Of course, the most obvious example of Kentucky's link to the two new SEC teams was an above-average football coach.
Looking at how well each team knows the conference's newest members
|Kentucky History vs. New SEC Teams|
|First Meeting||Last Meeting||Record vs.|
When it comes to Kentucky's history with Missouri and Texas A&M, there is one thing that's clear: This is just about as new to the Wildcats as anybody else. Just how new has been, at least in one respect, a matter of some debate.
First, the easy one. Texas A&M and Kentucky played a home and home in 1952 and 1953, with the Wildcats winning the 1952 game in College Station on a 10-7 score and the Aggies taking the Lexington edition of the series by a 7-6 score.
The final game must have impressed the Texas A&M brass nonetheless; before the 1954 season, they hired the Kentucky coach, a guy named Paul Bryant, who would suffer his worst season that year (1-9) before rebuilding the program and going on to have some success in College Station and a place called the University of Alabama. (In fact, that 1954 season is the only losing one that Bryant had in his head coaching career.)
Kentucky's history with Missouri is a bit more confusing. Everyone agrees that the Wildcats played the Tigers in 1965, beating them 7-0 in Columbia (MO), and in 1968, winning a 12-6 game in Lexington. But it's a much, much earlier game that brings up an interesting discrepancy in the official versions of each team's history.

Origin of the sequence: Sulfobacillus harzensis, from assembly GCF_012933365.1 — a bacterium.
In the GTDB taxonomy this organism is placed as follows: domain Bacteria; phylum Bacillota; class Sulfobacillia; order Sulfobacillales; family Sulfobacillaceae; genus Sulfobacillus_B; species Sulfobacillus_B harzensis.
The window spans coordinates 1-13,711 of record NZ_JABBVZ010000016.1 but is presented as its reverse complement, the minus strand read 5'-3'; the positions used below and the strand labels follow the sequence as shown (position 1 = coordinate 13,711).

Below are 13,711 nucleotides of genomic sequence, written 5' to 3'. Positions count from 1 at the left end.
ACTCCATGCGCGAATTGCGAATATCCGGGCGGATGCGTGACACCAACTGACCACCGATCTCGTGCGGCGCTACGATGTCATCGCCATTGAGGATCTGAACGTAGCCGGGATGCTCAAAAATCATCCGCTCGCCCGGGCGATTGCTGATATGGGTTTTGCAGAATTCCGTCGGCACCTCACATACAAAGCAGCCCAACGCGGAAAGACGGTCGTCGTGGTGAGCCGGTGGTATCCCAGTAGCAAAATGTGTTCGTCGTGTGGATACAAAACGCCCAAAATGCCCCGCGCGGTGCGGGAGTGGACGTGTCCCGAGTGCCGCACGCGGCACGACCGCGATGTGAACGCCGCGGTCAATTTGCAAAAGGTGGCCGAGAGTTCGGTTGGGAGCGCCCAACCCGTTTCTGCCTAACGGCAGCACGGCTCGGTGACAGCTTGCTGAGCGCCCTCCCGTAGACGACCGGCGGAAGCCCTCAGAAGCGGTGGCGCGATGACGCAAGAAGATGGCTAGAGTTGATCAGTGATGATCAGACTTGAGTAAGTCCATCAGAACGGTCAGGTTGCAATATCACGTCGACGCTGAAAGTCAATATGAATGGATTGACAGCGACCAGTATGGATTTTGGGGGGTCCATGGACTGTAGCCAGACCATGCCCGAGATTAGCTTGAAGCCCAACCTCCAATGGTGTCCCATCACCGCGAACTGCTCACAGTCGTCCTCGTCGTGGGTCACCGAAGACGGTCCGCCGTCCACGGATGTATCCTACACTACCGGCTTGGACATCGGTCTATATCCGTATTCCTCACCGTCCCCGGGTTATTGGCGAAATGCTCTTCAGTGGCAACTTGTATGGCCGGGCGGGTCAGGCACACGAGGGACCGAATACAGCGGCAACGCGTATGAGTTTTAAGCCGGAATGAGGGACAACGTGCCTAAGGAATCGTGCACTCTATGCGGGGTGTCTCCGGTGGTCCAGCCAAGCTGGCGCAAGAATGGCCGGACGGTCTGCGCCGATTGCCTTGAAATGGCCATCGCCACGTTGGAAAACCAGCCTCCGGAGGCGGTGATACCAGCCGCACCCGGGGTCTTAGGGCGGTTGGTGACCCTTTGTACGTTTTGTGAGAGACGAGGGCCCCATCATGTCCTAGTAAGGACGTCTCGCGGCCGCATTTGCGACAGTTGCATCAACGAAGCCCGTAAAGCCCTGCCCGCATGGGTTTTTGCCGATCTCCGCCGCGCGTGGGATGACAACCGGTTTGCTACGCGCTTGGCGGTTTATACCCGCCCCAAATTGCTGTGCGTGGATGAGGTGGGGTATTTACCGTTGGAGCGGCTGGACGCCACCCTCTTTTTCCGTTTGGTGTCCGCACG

According to Missouri's media guide [PDF], the two teams met a third time -- or a first time, really -- in 1904, a brutal 37-6 shellacking in Columbia that would make the Wildcats a still-solid 2-1 against the newcomers. It would also mean that only Ole Miss, Vanderbilt and Arkansas have played the Tigers more often than Kentucky.
But there's no account of the game in the Kentucky media guide [PDF]. There is certainly an account of the 1904 Kentucky team, which went 9-1, it's only loss coming against Cincinnati. But there is no record of a trip to Columbia or a game with a 37-6 score.
It appears that Kentucky is right in this particular case. Mark Story explains.
According to The Kentucky Encyclopedia, the school we now call the University of Kentucky was known in 1904 as "State College." That was who was in Cincinnati losing on 10/22/1904.
The same day, Missouri was in fact putting a pounding on "Kentucky University." However, in 1904 the school then called "Kentucky U." is the one we know today as Transylvania University.
That means Alabama has also played Missouri more than Kentucky and the Wildcats are in a tie with Mississippi State and South Carolina for fifth in terms of the number of times each current SEC team has played the Tigers. And Kentucky is 2-0. The real third game between the two teams will take place Oct. 27 in Columbia.
So both teams are relatively new to Kentucky. And Kentucky -- at least the right one -- is new enough to Missouri officials to require a rewrite of the school's media guide.